The Heisenberg uncertainty principle applies only to operators satisfying canonical commutation rules. This is the case for corresponding components of position and momentum operators, but not for the energy operator (Hamiltonian), which has no associated conjugate partner.
(Conjugate pairs of selfadjoint operators necessarily have unbounded spectrum, while a good Hamiltonian must be bounded below. This argument is due to
Die allgemeinen Prinzipien der Wellenmechanik,
Handbuch der Physik (S. Flügge, ed.), Vol V/1, p. 60,
Springer, Berlin 1958.
The general principles of quantum mechanics, p. 63,
Springer, Berlin 1980.
Time measurements do not need a time operator, but are captured well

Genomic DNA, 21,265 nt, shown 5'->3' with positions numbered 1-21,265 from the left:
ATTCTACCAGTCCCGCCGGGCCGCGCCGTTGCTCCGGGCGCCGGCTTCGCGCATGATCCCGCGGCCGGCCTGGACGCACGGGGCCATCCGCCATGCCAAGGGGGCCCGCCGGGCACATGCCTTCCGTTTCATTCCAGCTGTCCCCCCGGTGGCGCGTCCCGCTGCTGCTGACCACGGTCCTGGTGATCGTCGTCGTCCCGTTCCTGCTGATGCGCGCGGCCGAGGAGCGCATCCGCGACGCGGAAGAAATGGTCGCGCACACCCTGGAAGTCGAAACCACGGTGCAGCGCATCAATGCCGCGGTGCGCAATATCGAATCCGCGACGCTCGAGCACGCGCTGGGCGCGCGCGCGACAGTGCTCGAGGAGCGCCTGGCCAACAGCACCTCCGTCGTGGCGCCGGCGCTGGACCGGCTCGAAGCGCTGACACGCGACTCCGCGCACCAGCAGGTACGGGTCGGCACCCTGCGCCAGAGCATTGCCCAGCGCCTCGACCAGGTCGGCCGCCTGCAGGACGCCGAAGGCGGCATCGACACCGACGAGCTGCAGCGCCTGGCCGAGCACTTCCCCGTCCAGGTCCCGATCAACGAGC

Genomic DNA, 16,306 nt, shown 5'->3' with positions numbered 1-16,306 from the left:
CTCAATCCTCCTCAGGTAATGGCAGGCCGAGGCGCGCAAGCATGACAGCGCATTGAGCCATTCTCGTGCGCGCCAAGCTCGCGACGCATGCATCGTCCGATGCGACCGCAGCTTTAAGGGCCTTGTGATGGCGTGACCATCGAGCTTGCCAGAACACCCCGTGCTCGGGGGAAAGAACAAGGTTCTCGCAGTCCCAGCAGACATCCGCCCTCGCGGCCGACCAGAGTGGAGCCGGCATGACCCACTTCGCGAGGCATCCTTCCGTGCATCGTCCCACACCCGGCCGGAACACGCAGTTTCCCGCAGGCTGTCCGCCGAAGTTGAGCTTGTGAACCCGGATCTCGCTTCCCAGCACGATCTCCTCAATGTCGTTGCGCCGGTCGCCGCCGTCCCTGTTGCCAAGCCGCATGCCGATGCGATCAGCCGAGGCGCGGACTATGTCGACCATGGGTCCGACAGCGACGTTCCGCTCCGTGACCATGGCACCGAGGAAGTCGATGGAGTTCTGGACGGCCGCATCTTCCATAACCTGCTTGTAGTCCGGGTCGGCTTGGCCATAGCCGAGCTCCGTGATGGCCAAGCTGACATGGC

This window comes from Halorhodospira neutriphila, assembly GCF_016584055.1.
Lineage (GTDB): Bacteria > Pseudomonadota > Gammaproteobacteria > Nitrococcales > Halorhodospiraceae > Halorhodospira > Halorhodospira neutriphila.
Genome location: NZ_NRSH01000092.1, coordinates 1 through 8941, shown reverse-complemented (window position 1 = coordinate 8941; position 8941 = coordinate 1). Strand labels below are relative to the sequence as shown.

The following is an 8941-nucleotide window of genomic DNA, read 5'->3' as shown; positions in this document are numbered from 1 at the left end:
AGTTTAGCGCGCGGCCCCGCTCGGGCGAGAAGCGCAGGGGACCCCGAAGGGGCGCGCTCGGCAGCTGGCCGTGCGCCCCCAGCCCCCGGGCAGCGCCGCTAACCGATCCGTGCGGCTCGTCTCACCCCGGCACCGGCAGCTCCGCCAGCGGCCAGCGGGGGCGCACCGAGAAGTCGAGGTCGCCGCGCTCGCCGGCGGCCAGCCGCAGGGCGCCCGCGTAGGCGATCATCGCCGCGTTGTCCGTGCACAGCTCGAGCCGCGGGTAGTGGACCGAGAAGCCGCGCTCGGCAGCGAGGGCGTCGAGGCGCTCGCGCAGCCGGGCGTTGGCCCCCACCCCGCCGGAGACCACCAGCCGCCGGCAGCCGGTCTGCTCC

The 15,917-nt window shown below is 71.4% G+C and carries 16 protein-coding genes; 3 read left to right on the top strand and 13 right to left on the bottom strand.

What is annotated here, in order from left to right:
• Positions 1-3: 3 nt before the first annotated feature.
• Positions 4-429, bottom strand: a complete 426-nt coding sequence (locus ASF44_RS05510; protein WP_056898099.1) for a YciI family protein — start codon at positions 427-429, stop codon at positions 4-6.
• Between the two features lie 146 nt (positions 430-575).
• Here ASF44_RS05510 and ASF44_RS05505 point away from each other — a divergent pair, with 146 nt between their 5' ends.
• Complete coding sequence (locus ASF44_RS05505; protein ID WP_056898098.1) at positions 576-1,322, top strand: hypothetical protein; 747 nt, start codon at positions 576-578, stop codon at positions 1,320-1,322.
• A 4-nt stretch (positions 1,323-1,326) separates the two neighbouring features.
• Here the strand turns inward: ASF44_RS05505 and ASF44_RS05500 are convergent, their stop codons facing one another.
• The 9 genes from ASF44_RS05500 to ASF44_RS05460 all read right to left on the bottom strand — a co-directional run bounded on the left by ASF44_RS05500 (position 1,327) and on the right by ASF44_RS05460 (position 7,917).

by a positive operator-valued measure (POVM) for the time
observable modeling properties of the measuring clock.
The problem of extending Hamiltonian mechanics to include a time
operator, and to interpret a time-energy uncertainty relation, first
posited (without clear formal discussion) in the early days of quantum
mechanics, has a large associated literature; a survey article by
carefully reviews the literature up to the year 2000. (The book in which Busch's survey appeared discusses related topics.) There is no natural operator solution in a Hilbert space
setting, as shown by Pauli's argument mentioned above.
However, a well-defined time-energy uncertainty relation resembling that of Heisenberg has been rigorously established in the context of statistical mechanics by Gilmore, see
All this has nothing at all to do with any short-time creation of energy from the vacuum. The latter is a popular misinterpretation of this relation. See the discussion in Creation of particle anti-particle pairs.